Command & Conquer

Real-time strategy from when it was still ‘action wargaming’.

A squad of GDI in a non-production mission.

If you ask gamers who’ve been around about their favorite early 90s games, you’d likely find a surprising title called Dune II. Released in 1992, this action-strategy hybrid earned Westwood its place as a premier strategy game designer. Although it would eventually branch off to form its own franchise, the fledgling Command & Conquer of 1995 borrows quite a lot from the Dune II bag of tricks. Both C&C and WarCraft II were released around the same time, and both were succesful enough that they directly competed against each other.

Among 90s real-time strategy games you’d either get the high fantasy of WarCraft clones or the sci-fi sleekness of Command & Conquer… affably nicknamed ‘Clone & Conquer’ titles. Despite the technical advances of the following two decades, the original C&C is still good fun – the music especially alternates between suspenseful and hip, while the cutscenes remain entertaining in a very corny sort of way. The gameplay is all there in its tentative, DOS-dated format.

The World’s Just Gone To Hell

C&C begins with a lengthy introductory sequence which turns your monitor into a ridiculous 90s TV set. Through a combination of live-acted videos and rendered scenes, a story slowly begins to emerge of a future Earth where two factions are facing off. The enemy is the Brotherhood of Nod, a once secretive group that a corrupt U.S. defense contractor has covertly supplied with a massive amount of arms. The head of Nod, Kane, now wants nothing less than control of the world’s energy sources.

Arrayed against the radical Nod are the forces of the United Nations Global Defense Initiative, or GDI, a multinational force sent to crush Nod incursions and regain conquered territory throughout the world. At the game’s start, you can choose to command either Nod or GDI forces. Each force has different scenarios and different equipment, with a total of about three dozen missions and two dozen different types of units. Scenarios come in different varieties: conquer territory on the map, assault a fortification, pound your way into enemy buildings to nab something valuable, and so on, with the ultimate goal being to drive the enemy away from various regions.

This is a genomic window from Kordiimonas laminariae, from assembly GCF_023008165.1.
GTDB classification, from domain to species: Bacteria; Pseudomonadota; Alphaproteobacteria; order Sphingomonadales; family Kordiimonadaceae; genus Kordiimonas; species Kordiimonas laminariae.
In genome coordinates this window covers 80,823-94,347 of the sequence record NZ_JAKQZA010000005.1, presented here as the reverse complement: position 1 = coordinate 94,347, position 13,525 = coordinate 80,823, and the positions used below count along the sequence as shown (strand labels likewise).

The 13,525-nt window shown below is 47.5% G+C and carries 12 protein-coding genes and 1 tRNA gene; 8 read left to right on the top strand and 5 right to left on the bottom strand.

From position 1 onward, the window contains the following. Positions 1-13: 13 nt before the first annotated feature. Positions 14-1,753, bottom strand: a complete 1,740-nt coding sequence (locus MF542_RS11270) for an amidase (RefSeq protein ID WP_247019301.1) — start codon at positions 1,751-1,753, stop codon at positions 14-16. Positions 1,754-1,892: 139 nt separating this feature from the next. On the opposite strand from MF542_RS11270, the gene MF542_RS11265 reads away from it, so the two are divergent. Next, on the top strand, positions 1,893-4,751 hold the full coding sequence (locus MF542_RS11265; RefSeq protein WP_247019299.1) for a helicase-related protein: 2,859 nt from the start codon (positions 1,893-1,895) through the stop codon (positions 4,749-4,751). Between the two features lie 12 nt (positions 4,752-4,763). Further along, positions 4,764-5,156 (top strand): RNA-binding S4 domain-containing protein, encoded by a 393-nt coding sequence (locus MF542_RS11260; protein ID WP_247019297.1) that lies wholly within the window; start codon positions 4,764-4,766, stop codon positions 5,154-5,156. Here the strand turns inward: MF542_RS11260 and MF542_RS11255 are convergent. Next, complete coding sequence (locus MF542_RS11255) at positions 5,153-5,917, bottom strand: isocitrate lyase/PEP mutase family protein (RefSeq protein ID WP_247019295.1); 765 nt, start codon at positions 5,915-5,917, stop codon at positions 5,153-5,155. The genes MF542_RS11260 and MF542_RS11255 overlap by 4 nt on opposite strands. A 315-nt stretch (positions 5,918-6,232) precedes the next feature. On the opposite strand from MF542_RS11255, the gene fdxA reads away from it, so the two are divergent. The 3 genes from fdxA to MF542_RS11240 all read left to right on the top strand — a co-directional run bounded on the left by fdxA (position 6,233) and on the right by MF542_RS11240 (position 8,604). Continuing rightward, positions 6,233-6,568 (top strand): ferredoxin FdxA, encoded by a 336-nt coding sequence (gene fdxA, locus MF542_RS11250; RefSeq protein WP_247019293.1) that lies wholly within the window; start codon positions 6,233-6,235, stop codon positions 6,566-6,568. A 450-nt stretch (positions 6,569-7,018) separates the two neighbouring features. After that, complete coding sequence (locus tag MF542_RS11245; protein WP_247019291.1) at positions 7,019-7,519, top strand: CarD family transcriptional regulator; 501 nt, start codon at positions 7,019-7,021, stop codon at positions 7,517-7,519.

The most essential part of any mission, however, is mining rich supplies of Tiberium, a mineral essential for power and money. As you gathered spice with harvesters in Dune II, so you’ll mine, process, and use Tiberium in C&C. Found in small sections on every battlefield, Tiberium provides you with the power necessary to build new units, and you will definitely need to build new units.

Command Post

The Nod center their war effort in Africa.

The Nod center their war effort in Africa.

Combat is controlled from a top-down view of the landscape, presented via the super advanced battlefield interface known as EVA (Electronic Video Agent). The world consists of trees, mountains, destroyed buildings, and even small towns dotted everywhere, but the ground installations of opposing forces will be of most interest. Small compounds not only allow you to produce units and power, but you can also build gun towers, SAM sites, weapons factories, helipads, airstrips, troop-destroying lasers or defensive sandbags.

The goal of most, if not all, missions is to find the enemy structures and destroy them. Sometimes you may just need to neutralize SAM sites so an air strike can get through, while other missions will require you to take over enemy structures (something which can only be accomplished with engineer units). Buildings and bases are key to C&C, but as with all wars, it’s the dogface on the ground who means victory or defeat.

Units are controlled from a main map screen that shows a close-in view of the landscape. When you build a communication facility, you get overview maps that display unit locations and explored territory. As with Civilization, the entire map is black until your men and machines explore it inch by inch, so you never quite know what you’re in for. Controlling units is simple: just click on them, click on a destination, and they’re off. They will engage any enemy until they or him are dead. Each figure is animated, with gunners crawling on their bellies, grenadiers lobbing grenades, flamethrowers scorching the earth, and planes flying overhead. Units die with sickening frequency, but if you have a base and enough Tiberium, you just build more.

War of Attrition


Once a new battle starts, the clock never stops until all your units are dead or you’ve completed the victory requirements. The real-time combat makes for a satisfying blend of action and strategy, with some scenarios being nonstop brawls, and others being more trial and error military set-pieces that tend to bog everything down a bit. More novel is the way you can choose your path through a campaign, picking which territory to invade (and hence which mission to attempt).

The success of Command & Conquer lies in its entertaining blend of action, corny story and probably one of the coolest music scores in any RTS game. Westwood has done a great job with the game overall, and RTS players (WarCraft II gamers especially) ought to give it a look.

System Requirements: 486DX/33; 8MB RAM, 10 MB HDD, MS-DOS

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